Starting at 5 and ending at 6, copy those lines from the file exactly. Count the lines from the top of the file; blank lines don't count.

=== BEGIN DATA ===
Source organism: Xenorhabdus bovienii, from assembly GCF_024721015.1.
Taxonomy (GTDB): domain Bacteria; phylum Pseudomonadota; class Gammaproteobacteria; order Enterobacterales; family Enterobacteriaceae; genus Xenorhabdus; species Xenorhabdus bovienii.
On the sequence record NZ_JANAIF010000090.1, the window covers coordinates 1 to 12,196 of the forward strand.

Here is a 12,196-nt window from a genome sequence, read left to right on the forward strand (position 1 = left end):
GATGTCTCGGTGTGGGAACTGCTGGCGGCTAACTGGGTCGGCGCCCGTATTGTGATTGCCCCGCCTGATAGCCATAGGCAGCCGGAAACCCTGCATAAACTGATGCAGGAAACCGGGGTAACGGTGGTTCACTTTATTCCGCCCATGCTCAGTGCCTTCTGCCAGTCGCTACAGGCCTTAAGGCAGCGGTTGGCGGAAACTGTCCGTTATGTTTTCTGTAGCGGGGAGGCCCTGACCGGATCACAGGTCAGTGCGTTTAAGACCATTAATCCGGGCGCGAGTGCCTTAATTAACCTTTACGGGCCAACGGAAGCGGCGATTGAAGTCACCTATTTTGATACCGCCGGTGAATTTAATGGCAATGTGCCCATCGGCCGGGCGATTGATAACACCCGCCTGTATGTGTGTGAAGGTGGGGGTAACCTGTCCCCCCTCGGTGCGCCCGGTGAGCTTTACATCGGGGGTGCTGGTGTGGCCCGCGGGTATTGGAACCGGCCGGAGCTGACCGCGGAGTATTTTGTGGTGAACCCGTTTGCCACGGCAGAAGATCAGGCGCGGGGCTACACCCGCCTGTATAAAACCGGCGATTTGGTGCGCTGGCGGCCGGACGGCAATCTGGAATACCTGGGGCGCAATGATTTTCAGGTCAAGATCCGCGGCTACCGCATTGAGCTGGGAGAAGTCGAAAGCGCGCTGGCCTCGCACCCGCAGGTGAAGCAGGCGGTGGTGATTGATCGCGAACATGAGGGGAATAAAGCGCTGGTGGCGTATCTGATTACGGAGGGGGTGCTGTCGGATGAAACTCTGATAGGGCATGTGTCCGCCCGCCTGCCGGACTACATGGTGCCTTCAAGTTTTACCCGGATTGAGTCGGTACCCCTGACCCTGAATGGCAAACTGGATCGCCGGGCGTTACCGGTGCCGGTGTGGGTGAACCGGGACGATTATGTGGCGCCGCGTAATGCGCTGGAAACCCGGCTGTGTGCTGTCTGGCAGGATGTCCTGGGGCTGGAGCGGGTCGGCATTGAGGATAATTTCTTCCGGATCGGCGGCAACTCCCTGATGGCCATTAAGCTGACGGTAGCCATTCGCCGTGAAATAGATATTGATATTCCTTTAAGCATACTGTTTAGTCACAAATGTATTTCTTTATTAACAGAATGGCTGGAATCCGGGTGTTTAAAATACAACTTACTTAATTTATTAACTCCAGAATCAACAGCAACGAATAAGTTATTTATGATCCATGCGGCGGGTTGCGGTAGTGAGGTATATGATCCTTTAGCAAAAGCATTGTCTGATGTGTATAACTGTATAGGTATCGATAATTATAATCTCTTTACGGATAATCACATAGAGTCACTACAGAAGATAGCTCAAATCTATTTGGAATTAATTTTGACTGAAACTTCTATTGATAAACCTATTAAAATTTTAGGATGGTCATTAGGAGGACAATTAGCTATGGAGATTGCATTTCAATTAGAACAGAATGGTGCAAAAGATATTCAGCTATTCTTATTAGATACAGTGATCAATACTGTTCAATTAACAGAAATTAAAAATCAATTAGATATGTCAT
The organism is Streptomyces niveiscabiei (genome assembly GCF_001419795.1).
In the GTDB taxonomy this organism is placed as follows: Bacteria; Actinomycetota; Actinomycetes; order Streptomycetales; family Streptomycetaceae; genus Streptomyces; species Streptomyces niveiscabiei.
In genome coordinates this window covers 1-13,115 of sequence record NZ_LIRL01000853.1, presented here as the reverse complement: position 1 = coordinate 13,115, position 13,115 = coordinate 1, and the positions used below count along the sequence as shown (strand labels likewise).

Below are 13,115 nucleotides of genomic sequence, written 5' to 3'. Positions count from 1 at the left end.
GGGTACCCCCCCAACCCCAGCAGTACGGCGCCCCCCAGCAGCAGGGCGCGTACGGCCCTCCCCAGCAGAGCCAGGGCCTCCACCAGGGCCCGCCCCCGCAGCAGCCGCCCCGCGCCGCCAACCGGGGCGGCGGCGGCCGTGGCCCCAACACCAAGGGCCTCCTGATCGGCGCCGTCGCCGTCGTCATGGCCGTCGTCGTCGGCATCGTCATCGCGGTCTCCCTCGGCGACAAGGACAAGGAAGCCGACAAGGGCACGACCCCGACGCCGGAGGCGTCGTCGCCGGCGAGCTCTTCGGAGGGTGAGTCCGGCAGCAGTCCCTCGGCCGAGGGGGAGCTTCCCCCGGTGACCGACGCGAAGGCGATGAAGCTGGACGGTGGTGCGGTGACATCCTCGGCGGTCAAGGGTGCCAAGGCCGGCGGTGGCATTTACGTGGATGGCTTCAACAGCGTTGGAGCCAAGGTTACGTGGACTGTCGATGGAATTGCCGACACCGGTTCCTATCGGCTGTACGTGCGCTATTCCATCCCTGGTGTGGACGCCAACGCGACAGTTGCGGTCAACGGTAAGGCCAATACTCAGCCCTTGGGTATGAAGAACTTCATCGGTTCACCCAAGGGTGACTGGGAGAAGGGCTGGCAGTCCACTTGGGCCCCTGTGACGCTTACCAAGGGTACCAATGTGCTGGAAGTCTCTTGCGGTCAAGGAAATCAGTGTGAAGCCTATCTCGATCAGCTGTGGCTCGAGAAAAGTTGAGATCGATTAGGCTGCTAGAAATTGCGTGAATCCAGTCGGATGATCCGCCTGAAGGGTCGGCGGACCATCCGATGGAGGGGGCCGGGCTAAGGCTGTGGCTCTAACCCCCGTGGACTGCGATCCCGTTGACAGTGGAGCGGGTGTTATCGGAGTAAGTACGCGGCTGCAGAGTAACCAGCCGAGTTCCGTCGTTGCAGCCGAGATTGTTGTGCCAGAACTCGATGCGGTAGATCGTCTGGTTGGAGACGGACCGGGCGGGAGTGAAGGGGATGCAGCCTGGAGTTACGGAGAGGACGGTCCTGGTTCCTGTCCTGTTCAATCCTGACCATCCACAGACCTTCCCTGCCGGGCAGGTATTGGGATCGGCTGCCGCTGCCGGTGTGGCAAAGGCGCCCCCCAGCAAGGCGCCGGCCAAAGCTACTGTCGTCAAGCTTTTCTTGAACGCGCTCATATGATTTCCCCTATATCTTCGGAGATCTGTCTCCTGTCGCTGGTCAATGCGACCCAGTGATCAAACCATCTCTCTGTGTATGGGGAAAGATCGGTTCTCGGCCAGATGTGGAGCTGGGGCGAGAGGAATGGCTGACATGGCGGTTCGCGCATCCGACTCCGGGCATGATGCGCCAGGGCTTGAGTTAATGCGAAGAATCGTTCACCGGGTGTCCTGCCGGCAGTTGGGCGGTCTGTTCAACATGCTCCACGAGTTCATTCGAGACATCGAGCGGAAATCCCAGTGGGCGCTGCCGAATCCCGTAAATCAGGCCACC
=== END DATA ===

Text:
GATGTCTCGGTGTGGGAACTGCTGGCGGCTAACTGGGTCGGCGCCCGTATTGTGATTGCCCCGCCTGATAGCCATAGGCAGCCGGAAACCCTGCATAAACTGATGCAGGAAACCGGGGTAACGGTGGTTCACTTTATTCCGCCCATGCTCAGTGCCTTCTGCCAGTCGCTACAGGCCTTAAGGCAGCGGTTGGCGGAAACTGTCCGTTATGTTTTCTGTAGCGGGGAGGCCCTGACCGGATCACAGGTCAGTGCGTTTAAGACCATTAATCCGGGCGCGAGTGCCTTAATTAACCTTTACGGGCCAACGGAAGCGGCGATTGAAGTCACCTATTTTGATACCGCCGGTGAATTTAATGGCAATGTGCCCATCGGCCGGGCGATTGATAACACCCGCCTGTATGTGTGTGAAGGTGGGGGTAACCTGTCCCCCCTCGGTGCGCCCGGTGAGCTTTACATCGGGGGTGCTGGTGTGGCCCGCGGGTATTGGAACCGGCCGGAGCTGACCGCGGAGTATTTTGTGGTGAACCCGTTTGCCACGGCAGAAGATCAGGCGCGGGGCTACACCCGCCTGTATAAAACCGGCGATTTGGTGCGCTGGCGGCCGGACGGCAATCTGGAATACCTGGGGCGCAATGATTTTCAGGTCAAGATCCGCGGCTACCGCATTGAGCTGGGAGAAGTCGAAAGCGCGCTGGCCTCGCACCCGCAGGTGAAGCAGGCGGTGGTGATTGATCGCGAACATGAGGGGAATAAAGCGCTGGTGGCGTATCTGATTACGGAGGGGGTGCTGTCGGATGAAACTCTGATAGGGCATGTGTCCGCCCGCCTGCCGGACTACATGGTGCCTTCAAGTTTTACCCGGATTGAGTCGGTACCCCTGACCCTGAATGGCAAACTGGATCGCCGGGCGTTACCGGTGCCGGTGTGGGTGAACCGGGACGATTATGTGGCGCCGCGTAATGCGCTGGAAACCCGGCTGTGTGCTGTCTGGCAGGATGTCCTGGGGCTGGAGCGGGTCGGCATTGAGGATAATTTCTTCCGGATCGGCGGCAACTCCCTGATGGCCATTAAGCTGACGGTAGCCATTCGCCGTGAAATAGATATTGATATTCCTTTAAGCATACTGTTTAGTCACAAATGTATTTCTTTATTAACAGAATGGCTGGAATCCGGGTGTTTAAAATACAACTTACTTAATTTATTAACTCCAGAATCAACAGCAACGAATAAGTTATTTATGATCCATGCGGCGGGTTGCGGTAGTGAGGTATATGATCCTTTAGCAAAAGCATTGTCTGATGTGTATAACTGTATAGGTATCGATAATTATAATCTCTTTACGGATAATCACATAGAGTCACTACAGAAGATAGCTCAAATCTATTTGGAATTAATTTTGACTGAAACTTCTATTGATAAACCTATTAAAATTTTAGGATGGTCATTAGGAGGACAATTAGCTATGGAGATTGCATTTCAATTAGAACAGAATGGTGCAAAAGATATTCAGCTATTCTTATTAGATACAGTGATCAATACTGTTCAATTAACAGAAATTAAAAATCAATTAGATATGTCAT
The organism is Streptomyces niveiscabiei (genome assembly GCF_001419795.1).